Login
       
  • Landscape and Perception (Website)

Wozencroft, Jon and Devereux, Paul, 2012, Other, Landscape and Perception (Website) UNSPECIFIED, Preseli, Pembrokeshire; Avebury, Wiltshire..

Abstract or Description:

http://www.landscape-perception.com

This website documents a collaborative programme of research conducted by Wozencroft and Paul Devereux (Princeton University), a key protagonist of a new area of archaeological enquiry, archaeoacoustics, and presents new strategies and outcomes for repositioning attitudes towards heritage. Undertaken over a seven-year period, the research investigates sound and acoustics as key features of prehistoric sacred sites, which have yet to be fully assessed in terms of sonic features and peculiarities.

The project significantly expands interdisciplinary research in the areas of art, sound and archaeology, linking analogue pre-computer modes of perception with a distribution method that makes the best of contemporary forms. The research has been published in Time and Mind 4 (2); ‘The end my friend’ in The Design Journal 15 (2); ‘The hills are alive’ in The Wire magazine 339 (Spring 2012) and expanded online at www.thewire.co.uk, and in keynote lectures and seminars at the ‘Punkt’ festival, Kristiansand (2012), ‘Soundworks’, London (2012) and 9th European Academy of Design conference, Porto (2011).

The project looks at two locations, including the Preseli hills in Pembrokeshire, site of the bluestones that were transported to Stonehenge in approximately 2500 BC. A parallel study has been made of Avebury, Wiltshire, a constructed sacred site. Wozencroft and Devereux’s investigations at Preseli have unearthed and documented a range of sonic phenomena that defy analysis – a series of lithophones, ringing rocks and other echo-location features that indicate an awareness of sound and acoustics not previously accounted for in the experience of early Homo sapiens. The research explores the potential recognition of Stonehenge as both a sound space and a visual theatre for ritual events. It has also raised key questions about the concentration and sonic dimensions of sacred/prehistoric/protected sites at Preseli, which has 49 – more than any other area in the British Isles.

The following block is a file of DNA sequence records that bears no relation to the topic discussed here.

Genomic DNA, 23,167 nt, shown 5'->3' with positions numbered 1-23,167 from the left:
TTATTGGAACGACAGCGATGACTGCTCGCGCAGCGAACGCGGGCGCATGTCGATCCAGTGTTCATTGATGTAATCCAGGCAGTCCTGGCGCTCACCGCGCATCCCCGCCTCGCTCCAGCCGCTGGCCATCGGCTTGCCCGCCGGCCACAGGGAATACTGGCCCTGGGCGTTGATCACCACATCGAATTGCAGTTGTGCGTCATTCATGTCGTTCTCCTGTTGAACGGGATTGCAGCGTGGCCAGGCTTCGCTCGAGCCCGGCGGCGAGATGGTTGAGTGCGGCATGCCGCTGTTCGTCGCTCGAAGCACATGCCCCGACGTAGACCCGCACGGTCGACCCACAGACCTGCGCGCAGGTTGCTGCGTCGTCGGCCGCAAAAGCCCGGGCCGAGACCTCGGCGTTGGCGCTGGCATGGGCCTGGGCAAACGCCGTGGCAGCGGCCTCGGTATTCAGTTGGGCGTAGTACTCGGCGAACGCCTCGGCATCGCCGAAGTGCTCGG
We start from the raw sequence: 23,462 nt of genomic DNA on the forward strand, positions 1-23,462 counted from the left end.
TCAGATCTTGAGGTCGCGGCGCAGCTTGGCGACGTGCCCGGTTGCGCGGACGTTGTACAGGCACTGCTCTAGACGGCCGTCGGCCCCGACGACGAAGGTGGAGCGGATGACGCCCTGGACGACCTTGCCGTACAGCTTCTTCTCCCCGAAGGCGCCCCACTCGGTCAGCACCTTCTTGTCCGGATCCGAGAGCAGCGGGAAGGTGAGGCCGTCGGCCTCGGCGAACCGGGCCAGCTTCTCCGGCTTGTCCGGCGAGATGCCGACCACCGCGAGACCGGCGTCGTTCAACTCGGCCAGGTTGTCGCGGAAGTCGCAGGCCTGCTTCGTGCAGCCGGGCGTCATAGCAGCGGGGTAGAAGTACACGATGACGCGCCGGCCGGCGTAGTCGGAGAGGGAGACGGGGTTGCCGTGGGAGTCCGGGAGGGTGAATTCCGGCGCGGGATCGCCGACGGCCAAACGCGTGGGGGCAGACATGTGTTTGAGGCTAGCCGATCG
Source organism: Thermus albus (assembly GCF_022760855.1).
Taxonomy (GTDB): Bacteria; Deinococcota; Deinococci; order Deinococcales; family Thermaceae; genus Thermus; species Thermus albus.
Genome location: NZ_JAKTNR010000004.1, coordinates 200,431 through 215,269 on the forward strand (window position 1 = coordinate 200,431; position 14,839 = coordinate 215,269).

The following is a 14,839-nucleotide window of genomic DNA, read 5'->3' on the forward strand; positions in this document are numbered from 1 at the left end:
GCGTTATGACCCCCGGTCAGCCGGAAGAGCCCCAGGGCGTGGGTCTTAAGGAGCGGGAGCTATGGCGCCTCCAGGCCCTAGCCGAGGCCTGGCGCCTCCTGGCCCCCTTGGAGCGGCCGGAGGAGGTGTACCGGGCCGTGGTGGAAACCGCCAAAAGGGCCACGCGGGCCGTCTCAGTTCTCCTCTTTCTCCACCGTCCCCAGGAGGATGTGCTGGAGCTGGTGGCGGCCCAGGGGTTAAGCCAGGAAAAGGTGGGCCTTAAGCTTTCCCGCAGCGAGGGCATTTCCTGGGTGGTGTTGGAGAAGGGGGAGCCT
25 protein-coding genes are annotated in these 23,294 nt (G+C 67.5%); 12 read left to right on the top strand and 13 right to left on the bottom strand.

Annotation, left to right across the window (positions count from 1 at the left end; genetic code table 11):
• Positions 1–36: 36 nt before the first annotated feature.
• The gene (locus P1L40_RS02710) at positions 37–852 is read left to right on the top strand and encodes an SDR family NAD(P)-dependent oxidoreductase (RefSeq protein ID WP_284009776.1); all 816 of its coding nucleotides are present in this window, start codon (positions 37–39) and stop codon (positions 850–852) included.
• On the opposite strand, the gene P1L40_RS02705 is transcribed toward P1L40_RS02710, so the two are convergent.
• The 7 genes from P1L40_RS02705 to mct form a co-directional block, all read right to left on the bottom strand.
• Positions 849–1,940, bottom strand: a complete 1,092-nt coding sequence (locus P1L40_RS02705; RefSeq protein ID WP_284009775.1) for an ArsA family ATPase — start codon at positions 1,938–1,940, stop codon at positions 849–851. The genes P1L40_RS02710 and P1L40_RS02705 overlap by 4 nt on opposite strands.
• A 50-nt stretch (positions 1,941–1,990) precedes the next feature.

Contributors:
ContributionNameRCA ID
AuthorDevereux, PaulUNSPECIFIED
Subjects: Creative Arts and Design > W900 Others in Creative Arts and Design
School or Centre: School of Communication
Date Deposited: 07 Oct 2013 10:05
Last Modified: 14 Dec 2016 18:15
URI: http://researchonline.rca.ac.uk/id/eprint/1386

Actions (login required)

View Item View Item